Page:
Above the cylinder 31 is an internal chamber 38 which receives an enlarged piston section 39 on the piston rod 34. Hydraulic fluid 36 from the cylinder 32a is admitted to the volume or space above the piston section 39 by means of an internal passageway through the piston rod 34. The volume or space in chamber 38 below the piston section 39 is at atmospheric pressure. Above the chamber 38, the piston rod 34 has an upper adapter 40 which has a nut threadedly receiving a lead screw 42. The adapter 40 is connected by a pin 41 to a vertical guideway in the tool housing. Thus, as the lead screw 42 is turned, the adapter 40 is moved longitudinally of the tool and the piston rod 34 is moved in a vertical direction. The lead screw 42 is driven by an electric, reversible motor 43 which is controlled from the surface controls in switch means 16.
Referring now to FIG. 3, the testing part of the tool is schematically illustrated. In the testing section 21, the pad means 25 includes a metal plate 50 with a curvature to conform to the curvature of the well bore. On the forward face of the pad plate 50 is a resilient sealing pad 51. The sealing pad has a central fluid admitting, tubular passage 53 which is generally inward and transverse to the pad 51. Longitudinally spaced apart piston and piston rods 54, 55 are respectively coupled to the pad plate 50 and are responsive to fluid pressure in the passage 32 and in the well bore to extend or retract the pad plate 50 relative to the section 21. Similarly, the back-up shoe 26 has a curvature about a vertical axis for engaging the wall of the bore hole and longitudinally spaced apart piston and piston rods 56, 57. Pistons 56, 57 are also responsive to fluid pressure in the passage 32 and in the well bore to extend or retract the shoe 26 relative to the section 21.
The fluid passage 32 is connected to a pressure transducer or sensor 18a which detects the pressure in the passage 32. The passage 32 also opens to a first seal valve means 60 which can be selectively operated to close the fluid sample chamber and opens to a second sample valve means 61 which can be selectively operated to open the fluid sample chamber. The first and second valve means 60, 61 are shown in FIG. 3 in a position suitable for the taking of multiple samples of pressure. In the position illustrated for the valve means 60, 61, the passage 53 from pad 51 is coupled by a passage 62 to the seal valve means 60. The seal valve means 60 includes a spool valve member 66 which, in the position shown, bypasses fluid through the seal valve means 60 to a passage 63. The passage 63 is coupled to an annular recess 64 about the sample valve means 61 and the recess 64 is coupled to a passage 65 in the pressure test section 21a. The passage 65 terminates at the upper end of a bore or cylinder 67. The cylinder 67, in turn, opens to a lower, enlarged bore or cylinder 68. Slidbly and sealingly mounted in the cylinders 67, 68 is a stepped piston with a segment 69 in the cylinder 67 and a segment 70 in the cylinder 68. The expandible space 71 above the piston segment 69 is connected by virtue of passage 65, recess 64, passages 63, 62 to the sampling passage 53 in the pad 51. In the passage 63, a pressure transducer 19a is coupled to the passage 63 and transmits a measurement of pressure in the passage 63 to the surface controls and gauge 19. The bottom part of the cylinder 68 below the piston segment 70 contains a spring 74 for normally urging the piston segment 70 to its uppermost position and maintaining the space 71 at its smallest volume. Cylinder 68 is also connected by a passage 75 to the mud or fluid pressure in the well bore. An expandable space 72 located above the piston segment 70 is connected by a passage 76 to a fluid choke 77. The choke 77 connects to the fluid pressure passage 32. The passage 76 is also connected to a one-way valve 78 which is connected by a passage 79 to the fluid pressure passage 32. The one-way valve 78 bypasses the choke 77 and permits return of fluid from the space 72 to the passage 32.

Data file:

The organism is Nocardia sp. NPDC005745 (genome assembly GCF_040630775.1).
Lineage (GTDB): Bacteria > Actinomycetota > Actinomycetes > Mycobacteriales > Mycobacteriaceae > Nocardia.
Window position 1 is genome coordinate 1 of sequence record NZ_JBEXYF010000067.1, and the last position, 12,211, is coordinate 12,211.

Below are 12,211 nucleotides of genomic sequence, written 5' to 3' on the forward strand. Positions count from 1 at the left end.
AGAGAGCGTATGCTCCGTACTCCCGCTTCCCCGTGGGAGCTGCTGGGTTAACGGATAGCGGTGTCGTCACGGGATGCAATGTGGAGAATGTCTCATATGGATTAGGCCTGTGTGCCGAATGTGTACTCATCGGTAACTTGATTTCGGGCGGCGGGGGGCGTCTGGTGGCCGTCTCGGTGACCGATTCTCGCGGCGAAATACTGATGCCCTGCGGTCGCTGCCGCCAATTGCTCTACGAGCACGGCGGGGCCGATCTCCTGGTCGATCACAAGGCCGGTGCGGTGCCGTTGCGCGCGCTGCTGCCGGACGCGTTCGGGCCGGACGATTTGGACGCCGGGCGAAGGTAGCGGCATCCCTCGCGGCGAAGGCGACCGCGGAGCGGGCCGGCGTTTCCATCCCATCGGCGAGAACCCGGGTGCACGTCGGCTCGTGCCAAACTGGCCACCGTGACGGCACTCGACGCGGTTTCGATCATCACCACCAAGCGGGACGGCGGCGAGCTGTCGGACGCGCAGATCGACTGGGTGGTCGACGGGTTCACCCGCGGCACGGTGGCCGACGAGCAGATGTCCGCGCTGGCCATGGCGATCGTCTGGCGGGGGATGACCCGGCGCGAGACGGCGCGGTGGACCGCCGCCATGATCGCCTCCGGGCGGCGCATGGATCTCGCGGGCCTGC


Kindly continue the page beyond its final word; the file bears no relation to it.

The foregoing system, as constituted, permits multiple testing of pressure. In addition, a fluid sampling passage 80 connects between the normally closed sample valve means 61 and a sampling chamber 81 containing a floating piston 82, a water cushion 83, a choke 84 and an air chamber 85. As will be explained hereinafter, operation of sample valve means 61 opens the sampling chamber 81 and operation of the seal valve means 60 closes the sampling chamber 81.